Background The 2009 Tobacco Control Act granted the US Food and Drug Administration (FDA) regulatory authority over tobacco products, including the ability to authorise modified-risk tobacco product (MRTP) claims. In October 2019, the FDA authorised the first-ever MRTP claim for General Snus, which allowed the product to be marketed as reduced risk (relative to cigarettes). MRTP authorisation may increase otherwise low rates of snus use in the USA (<0.5% for children and adults).
Methods Using 2017–2021 Nielsen sales data from 19 US states, we conducted a difference-in-differences analysis to determine whether logged unit sales of General Snus were affected by the MRTP authorisation, compared with (1) sales of other snus brands and (2) sales of non-snus smokeless products; we also examined (3) if sales of non-General Snus brands were affected by General Snus’s MRTP authorisation, compared with sales of non-snus smokeless tobacco products.
Results Although sales declined in absolute terms, sales of General Snus relative to other snus brands were unchanged after MRTP authorisation (−9.0%, 95% CI −19.6% to 1.60%, p=0.098). However, compared with non-snus smokeless brand sales, sales of General Snus (+14.7%, 95% CI 5.23% to 24.2%, p=0.002) rose after MRTP authorisation. Compared with non-snus smokeless products, sales of non-General Snus brands also rose after MRTP authorisation (+23.7%, 95% CI 9.5% to 38.0%, p=0.001).
Conclusions Although only General Snus received MRTP authorisation, this designation appears to have slowed declines for the entire snus category. This suggests consumers may make determinations regarding product risk to a product class rather than individual products.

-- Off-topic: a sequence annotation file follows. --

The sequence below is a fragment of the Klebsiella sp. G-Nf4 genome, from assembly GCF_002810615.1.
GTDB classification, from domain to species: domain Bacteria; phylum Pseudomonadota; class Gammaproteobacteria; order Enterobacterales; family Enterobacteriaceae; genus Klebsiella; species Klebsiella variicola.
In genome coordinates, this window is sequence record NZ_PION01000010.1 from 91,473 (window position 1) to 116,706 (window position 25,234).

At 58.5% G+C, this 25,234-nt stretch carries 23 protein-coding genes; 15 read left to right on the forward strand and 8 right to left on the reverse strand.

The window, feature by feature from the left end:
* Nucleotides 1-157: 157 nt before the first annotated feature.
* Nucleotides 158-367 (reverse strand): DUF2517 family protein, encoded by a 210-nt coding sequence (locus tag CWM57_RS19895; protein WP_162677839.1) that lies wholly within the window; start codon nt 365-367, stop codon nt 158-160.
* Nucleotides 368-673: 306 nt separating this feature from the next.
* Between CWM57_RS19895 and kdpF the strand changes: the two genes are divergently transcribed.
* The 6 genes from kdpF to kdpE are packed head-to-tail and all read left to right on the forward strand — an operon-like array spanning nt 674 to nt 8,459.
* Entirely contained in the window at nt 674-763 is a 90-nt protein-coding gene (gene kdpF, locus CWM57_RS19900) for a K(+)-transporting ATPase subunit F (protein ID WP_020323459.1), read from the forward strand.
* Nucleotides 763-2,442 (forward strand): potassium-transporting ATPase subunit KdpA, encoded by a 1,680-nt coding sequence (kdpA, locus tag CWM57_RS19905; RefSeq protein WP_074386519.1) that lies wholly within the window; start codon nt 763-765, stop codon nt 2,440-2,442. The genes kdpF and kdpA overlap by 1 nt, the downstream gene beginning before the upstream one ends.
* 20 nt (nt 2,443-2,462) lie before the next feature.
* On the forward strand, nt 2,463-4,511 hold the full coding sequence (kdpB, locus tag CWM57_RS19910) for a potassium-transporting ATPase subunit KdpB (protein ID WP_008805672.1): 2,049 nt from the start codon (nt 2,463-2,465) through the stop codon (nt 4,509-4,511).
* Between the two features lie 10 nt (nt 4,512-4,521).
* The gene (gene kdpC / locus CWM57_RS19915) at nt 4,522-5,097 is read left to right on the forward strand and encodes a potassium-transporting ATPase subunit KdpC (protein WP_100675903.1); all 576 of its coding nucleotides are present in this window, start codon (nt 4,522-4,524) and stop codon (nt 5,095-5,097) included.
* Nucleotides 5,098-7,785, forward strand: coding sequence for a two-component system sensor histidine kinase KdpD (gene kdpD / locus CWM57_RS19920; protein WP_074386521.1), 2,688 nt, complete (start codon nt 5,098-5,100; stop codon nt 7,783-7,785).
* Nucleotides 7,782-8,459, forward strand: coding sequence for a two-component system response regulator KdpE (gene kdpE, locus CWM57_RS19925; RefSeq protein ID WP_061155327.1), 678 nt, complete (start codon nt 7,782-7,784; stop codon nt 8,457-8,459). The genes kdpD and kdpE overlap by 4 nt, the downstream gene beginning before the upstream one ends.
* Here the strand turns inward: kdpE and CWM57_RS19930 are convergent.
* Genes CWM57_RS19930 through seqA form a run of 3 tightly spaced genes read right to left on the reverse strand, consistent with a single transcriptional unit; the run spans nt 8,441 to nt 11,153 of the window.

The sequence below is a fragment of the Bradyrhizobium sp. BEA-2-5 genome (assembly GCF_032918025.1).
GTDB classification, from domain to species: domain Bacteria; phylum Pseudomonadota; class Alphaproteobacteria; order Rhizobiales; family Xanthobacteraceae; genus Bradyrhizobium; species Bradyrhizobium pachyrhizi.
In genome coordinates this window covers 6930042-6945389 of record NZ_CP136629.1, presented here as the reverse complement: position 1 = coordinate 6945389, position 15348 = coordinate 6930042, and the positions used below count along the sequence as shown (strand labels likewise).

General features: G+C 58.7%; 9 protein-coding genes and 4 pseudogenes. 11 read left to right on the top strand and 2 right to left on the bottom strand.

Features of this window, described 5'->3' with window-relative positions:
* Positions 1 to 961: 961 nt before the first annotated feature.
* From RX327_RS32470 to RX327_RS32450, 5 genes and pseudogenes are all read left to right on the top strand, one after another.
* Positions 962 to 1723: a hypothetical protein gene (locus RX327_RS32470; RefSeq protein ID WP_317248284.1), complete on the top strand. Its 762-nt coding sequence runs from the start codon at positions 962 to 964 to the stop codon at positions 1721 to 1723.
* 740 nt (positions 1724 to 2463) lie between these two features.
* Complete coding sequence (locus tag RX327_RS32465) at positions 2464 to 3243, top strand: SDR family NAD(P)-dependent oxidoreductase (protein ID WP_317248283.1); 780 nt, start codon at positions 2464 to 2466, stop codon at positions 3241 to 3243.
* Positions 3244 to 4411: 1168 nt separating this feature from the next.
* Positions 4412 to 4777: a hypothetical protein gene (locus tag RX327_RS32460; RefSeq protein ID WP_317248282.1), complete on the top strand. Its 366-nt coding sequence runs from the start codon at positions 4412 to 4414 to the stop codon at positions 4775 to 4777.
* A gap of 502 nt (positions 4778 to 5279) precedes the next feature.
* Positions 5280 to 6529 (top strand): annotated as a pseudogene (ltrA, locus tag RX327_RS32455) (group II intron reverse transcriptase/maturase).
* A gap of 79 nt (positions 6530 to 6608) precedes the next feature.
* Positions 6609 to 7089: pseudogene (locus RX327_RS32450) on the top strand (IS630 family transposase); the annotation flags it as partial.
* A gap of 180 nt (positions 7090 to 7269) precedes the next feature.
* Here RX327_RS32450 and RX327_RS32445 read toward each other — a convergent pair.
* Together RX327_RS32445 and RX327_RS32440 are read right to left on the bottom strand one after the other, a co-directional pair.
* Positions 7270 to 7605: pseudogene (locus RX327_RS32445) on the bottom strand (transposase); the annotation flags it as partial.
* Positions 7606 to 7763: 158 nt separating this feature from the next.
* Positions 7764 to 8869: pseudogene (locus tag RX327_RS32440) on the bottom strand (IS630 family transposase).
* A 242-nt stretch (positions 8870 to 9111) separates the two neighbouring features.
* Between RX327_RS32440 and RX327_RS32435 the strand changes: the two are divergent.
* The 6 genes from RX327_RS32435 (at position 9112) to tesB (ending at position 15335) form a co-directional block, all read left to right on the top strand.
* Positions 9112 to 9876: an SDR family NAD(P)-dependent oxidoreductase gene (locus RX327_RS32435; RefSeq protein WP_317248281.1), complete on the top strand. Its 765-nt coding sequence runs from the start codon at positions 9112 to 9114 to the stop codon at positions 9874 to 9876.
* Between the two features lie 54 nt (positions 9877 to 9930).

- Non-cigarette tobacco products
- Public policy
- Harm Reduction
- Advertising and Promotion
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Contributors ACL performed the analysis, wrote the first draft and critically revised the manuscript; ABS conceptualised the study, helped write the first draft and revised the manuscript; MFP assisted with modelling and critically revised the manuscript.
Funding Research reported in this publication was supported by the National Institute on Drug Abuse of the National Institutes of Health (under award number R01DA045016) and by a pilot project award from the Center for the Assessment of Tobacco Regulations, which is funded by the US National Cancer Institute (NCI) and the US Food and Drug Administration (FDA) (grant U54CA229974). The content is solely the responsibility of the authors and does not necessarily represent the official views of the National Institutes of Health.The content of this article does not necessarily reflect the official opinion or policy of the NCI, the National Institutes of Health, the FDA or the Truth Initiative.
Competing interests None declared.
Provenance and peer review Not commissioned; externally peer reviewed.
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